Somewhere in the Middle East, probably near Jerusalem, an older gentleman settled himself with his writing tools and pondered how he would begin to tell his story. At one time he had been a contracted customs agent. A man well-versed in the various goods transported through his jurisdiction as well as all the currencies of various people. Being a contractor of a foreign power made him very unpopular with his countrymen. But as life would have it, his knowledge, his attention to detail, and his fluency in the two major languages had suited him well enough for the task he was about to undertake.
It had been more than 30 years since the Master had called him away from his career and his wealth and had set his feet on a very different path. For the past 30 years, he and the others had been in great demand, because there was only a handful of men who could tell the whole story. Many knew a part of it, but he and a select group were the only ones who could tell the whole story as eyewitnesses of the astonishing story. And witnesses were vital. People would simply not believe the story from one man and they should not. So, they had told the story over and over until it was a part of them.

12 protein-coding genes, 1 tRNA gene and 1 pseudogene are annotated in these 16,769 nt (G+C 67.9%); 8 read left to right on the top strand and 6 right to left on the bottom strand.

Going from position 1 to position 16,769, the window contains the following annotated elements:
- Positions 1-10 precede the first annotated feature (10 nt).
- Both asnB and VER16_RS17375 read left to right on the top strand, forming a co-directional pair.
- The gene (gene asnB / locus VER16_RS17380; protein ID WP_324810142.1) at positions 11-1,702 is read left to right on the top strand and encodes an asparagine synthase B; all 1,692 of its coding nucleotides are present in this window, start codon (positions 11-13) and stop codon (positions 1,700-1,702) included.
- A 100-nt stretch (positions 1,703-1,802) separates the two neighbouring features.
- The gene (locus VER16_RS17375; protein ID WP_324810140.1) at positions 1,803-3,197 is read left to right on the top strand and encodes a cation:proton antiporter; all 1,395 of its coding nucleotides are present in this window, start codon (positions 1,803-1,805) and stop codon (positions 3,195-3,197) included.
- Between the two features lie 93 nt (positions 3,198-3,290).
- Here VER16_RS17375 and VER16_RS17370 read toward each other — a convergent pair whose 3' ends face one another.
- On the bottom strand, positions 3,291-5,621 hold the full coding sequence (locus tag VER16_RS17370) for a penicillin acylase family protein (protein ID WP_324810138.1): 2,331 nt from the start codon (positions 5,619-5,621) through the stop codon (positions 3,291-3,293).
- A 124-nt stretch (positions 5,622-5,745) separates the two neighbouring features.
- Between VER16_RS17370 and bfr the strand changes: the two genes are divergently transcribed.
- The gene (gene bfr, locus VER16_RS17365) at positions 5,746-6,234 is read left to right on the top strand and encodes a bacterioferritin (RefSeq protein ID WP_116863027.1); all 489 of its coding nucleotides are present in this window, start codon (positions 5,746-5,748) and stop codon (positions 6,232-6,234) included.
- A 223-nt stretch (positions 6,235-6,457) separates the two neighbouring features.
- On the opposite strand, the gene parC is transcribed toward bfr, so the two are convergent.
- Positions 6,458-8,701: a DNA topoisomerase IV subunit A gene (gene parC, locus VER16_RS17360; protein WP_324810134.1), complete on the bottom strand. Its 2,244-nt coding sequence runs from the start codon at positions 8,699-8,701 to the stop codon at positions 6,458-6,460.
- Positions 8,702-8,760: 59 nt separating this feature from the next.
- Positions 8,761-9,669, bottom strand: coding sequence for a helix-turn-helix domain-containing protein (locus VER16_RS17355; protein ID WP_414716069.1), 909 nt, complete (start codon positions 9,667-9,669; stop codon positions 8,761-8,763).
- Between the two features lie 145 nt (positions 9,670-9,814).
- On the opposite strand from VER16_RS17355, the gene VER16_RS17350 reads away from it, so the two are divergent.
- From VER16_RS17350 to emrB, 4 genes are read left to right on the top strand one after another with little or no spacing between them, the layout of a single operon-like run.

Our man’s name was Levi (also known as Matthew) and for the first time since it all happened, he was sitting down to write the story he had told orally so many times, he surely didn’t need any notes to work from. We have his work in the book we call the New Testament. Scholars say his work was written no earlier than AD 60, and the absence of any awareness of the events of AD 70 are strongly suggestive that the Temple still stood. Why, after all these years, is he starting out to write the story?